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You looking at me?: Interpreting social cues in schizophrenia

Published online by Cambridge University Press:  04 September 2015

T. P. White
Affiliation:
Institute of Psychiatry, Psychology and Neuroscience, De Crespigny Park, London, UK School of Psychology, University of Birmingham, Edgbaston, Birmingham, UK
F. Borgan
Affiliation:
Institute of Psychiatry, Psychology and Neuroscience, De Crespigny Park, London, UK
O. Ralley
Affiliation:
Institute of Psychiatry, Psychology and Neuroscience, De Crespigny Park, London, UK
S. S. Shergill*
Affiliation:
Institute of Psychiatry, Psychology and Neuroscience, De Crespigny Park, London, UK
*
*Address for correspondence: Professor S. S. Shergill, Cognition, Schizophrenia and Imaging Laboratory, Department of Psychosis Studies, Institute of Psychiatry, Psychology and Neuroscience, De Crespigny Park, London, SE5 8AF, UK. (Email: sukhi.shergill@kcl.ac.uk)

Abstract

Background.

Deficits in the perception of social cues are common in schizophrenia and predict functional outcome. While effective communication depends on deciphering both verbal and non-verbal features, work on non-verbal communication in the disorder is scarce.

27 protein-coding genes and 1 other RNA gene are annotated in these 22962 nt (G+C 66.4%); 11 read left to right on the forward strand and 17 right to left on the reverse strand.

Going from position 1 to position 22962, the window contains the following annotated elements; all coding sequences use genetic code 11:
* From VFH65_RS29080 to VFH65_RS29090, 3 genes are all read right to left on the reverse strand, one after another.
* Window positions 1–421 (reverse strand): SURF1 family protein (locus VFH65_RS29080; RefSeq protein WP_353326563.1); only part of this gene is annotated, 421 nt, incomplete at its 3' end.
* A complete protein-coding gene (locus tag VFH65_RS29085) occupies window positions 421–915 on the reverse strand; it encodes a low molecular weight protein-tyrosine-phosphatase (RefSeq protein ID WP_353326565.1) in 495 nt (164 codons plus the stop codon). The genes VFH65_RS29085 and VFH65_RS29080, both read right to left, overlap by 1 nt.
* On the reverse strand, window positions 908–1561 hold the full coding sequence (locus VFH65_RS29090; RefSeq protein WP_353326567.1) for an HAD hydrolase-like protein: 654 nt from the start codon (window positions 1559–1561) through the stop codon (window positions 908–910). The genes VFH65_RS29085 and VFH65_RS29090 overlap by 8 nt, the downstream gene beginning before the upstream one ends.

Method.

This behavioural study of 29 individuals with schizophrenia and 25 demographically matched controls used silent video-clips to examine gestural identification, its contextual modulation and related metacognitive representations.

Results.

In accord with our principal hypothesis, we observed that individuals with schizophrenia exhibited a preserved ability to identify archetypal gestures and did not differentially infer communicative intent from incidental movements. However, patients were more likely than controls to perceive gestures as self-referential when confirmatory evidence was ambiguous. Furthermore, the severity of their current hallucinatory experience inversely predicted their confidence ratings associated with these self-referential judgements.

Conclusions.

These findings suggest a deficit in the contextual refinement of social-cue processing in schizophrenia that is potentially attributable to impaired monitoring of a mirror mechanism underlying intentional judgements, or to an incomplete semantic representation of gestural actions. Non-verbal communication may be improved in patients through psychotherapeutic interventions that include performance and perception of gestures in group interactions.

Type
Original Articles
Copyright
Copyright © Cambridge University Press 2015 

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